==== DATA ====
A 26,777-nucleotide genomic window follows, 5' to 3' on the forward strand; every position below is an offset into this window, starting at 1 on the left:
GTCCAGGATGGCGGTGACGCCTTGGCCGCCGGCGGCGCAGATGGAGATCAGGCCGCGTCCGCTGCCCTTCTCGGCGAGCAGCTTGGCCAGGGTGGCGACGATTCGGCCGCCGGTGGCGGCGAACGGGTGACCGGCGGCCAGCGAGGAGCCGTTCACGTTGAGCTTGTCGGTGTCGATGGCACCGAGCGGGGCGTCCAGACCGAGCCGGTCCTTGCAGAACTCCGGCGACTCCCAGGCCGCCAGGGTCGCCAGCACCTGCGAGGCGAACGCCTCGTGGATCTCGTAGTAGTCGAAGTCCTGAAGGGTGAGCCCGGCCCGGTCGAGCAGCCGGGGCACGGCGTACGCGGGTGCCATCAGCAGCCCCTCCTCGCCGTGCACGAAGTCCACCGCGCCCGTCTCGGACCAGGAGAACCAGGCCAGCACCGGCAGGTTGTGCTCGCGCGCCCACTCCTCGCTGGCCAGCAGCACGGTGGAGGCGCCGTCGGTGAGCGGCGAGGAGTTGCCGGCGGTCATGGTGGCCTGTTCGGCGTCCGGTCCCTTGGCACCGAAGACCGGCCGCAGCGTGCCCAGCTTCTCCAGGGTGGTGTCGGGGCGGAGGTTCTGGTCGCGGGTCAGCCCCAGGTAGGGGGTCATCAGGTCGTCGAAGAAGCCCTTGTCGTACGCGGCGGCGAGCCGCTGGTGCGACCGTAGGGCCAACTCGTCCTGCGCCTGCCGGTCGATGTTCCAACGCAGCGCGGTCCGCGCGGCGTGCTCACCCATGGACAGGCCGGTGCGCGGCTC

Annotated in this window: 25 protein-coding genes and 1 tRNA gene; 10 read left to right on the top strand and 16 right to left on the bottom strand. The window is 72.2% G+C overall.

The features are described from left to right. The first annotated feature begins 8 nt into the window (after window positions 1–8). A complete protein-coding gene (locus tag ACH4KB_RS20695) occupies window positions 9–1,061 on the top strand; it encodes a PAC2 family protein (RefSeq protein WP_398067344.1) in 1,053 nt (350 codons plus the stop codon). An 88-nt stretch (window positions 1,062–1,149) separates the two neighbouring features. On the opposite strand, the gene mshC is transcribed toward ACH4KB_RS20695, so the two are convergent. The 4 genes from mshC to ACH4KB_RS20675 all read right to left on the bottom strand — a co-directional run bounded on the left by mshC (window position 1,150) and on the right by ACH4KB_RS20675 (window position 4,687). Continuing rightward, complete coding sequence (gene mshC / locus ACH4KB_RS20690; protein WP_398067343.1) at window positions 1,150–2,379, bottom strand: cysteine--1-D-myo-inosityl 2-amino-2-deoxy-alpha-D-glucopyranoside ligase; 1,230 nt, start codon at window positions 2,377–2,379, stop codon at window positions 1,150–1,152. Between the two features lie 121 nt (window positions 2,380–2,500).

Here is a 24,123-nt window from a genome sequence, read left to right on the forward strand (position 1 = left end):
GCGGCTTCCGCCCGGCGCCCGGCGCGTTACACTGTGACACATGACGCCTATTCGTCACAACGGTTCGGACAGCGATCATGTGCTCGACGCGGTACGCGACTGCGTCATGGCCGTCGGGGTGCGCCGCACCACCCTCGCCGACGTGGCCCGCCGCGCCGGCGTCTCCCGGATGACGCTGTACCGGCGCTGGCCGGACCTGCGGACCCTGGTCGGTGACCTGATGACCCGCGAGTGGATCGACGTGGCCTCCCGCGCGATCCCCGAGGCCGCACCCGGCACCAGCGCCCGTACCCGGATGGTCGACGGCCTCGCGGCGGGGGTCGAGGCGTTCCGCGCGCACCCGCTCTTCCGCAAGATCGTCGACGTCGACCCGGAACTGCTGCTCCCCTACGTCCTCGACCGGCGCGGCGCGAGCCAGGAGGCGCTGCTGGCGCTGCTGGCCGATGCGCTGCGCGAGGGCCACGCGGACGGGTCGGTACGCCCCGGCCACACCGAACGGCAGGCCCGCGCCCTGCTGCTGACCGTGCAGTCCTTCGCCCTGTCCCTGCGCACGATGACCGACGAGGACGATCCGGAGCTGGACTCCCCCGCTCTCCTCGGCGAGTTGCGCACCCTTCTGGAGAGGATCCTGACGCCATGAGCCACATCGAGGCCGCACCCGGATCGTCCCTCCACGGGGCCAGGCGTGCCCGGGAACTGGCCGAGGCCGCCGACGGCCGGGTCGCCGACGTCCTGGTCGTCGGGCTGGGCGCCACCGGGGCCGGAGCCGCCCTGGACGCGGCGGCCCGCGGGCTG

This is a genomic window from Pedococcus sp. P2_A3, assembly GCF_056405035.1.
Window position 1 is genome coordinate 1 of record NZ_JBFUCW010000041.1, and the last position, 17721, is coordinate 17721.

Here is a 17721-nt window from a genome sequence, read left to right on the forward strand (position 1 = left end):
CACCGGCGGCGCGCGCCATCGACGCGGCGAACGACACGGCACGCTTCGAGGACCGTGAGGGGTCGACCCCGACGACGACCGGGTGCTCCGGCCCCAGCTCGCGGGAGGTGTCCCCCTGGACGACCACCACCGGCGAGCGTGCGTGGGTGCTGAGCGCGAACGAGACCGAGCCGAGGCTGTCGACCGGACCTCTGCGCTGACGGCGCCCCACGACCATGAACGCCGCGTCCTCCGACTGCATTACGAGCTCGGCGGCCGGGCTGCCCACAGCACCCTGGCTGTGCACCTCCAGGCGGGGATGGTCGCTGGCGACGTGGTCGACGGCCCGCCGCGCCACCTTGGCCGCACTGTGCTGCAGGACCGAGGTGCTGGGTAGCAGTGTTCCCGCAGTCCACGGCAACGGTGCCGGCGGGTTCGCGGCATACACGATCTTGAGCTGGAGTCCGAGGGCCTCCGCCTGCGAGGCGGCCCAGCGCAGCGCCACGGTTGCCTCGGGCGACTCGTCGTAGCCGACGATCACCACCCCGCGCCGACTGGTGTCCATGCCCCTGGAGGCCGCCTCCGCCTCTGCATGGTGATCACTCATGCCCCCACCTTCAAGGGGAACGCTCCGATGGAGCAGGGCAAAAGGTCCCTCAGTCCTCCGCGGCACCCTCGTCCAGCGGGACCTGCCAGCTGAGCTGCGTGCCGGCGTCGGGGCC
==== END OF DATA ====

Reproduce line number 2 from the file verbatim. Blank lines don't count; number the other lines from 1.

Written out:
GTCCAGGATGGCGGTGACGCCTTGGCCGCCGGCGGCGCAGATGGAGATCAGGCCGCGTCCGCTGCCCTTCTCGGCGAGCAGCTTGGCCAGGGTGGCGACGATTCGGCCGCCGGTGGCGGCGAACGGGTGACCGGCGGCCAGCGAGGAGCCGTTCACGTTGAGCTTGTCGGTGTCGATGGCACCGAGCGGGGCGTCCAGACCGAGCCGGTCCTTGCAGAACTCCGGCGACTCCCAGGCCGCCAGGGTCGCCAGCACCTGCGAGGCGAACGCCTCGTGGATCTCGTAGTAGTCGAAGTCCTGAAGGGTGAGCCCGGCCCGGTCGAGCAGCCGGGGCACGGCGTACGCGGGTGCCATCAGCAGCCCCTCCTCGCCGTGCACGAAGTCCACCGCGCCCGTCTCGGACCAGGAGAACCAGGCCAGCACCGGCAGGTTGTGCTCGCGCGCCCACTCCTCGCTGGCCAGCAGCACGGTGGAGGCGCCGTCGGTGAGCGGCGAGGAGTTGCCGGCGGTCATGGTGGCCTGTTCGGCGTCCGGTCCCTTGGCACCGAAGACCGGCCGCAGCGTGCCCAGCTTCTCCAGGGTGGTGTCGGGGCGGAGGTTCTGGTCGCGGGTCAGCCCCAGGTAGGGGGTCATCAGGTCGTCGAAGAAGCCCTTGTCGTACGCGGCGGCGAGCCGCTGGTGCGACCGTAGGGCCAACTCGTCCTGCGCCTGCCGGTCGATGTTCCAACGCAGCGCGGTCCGCGCGGCGTGCTCACCCATGGACAGGCCGGTGCGCGGCTC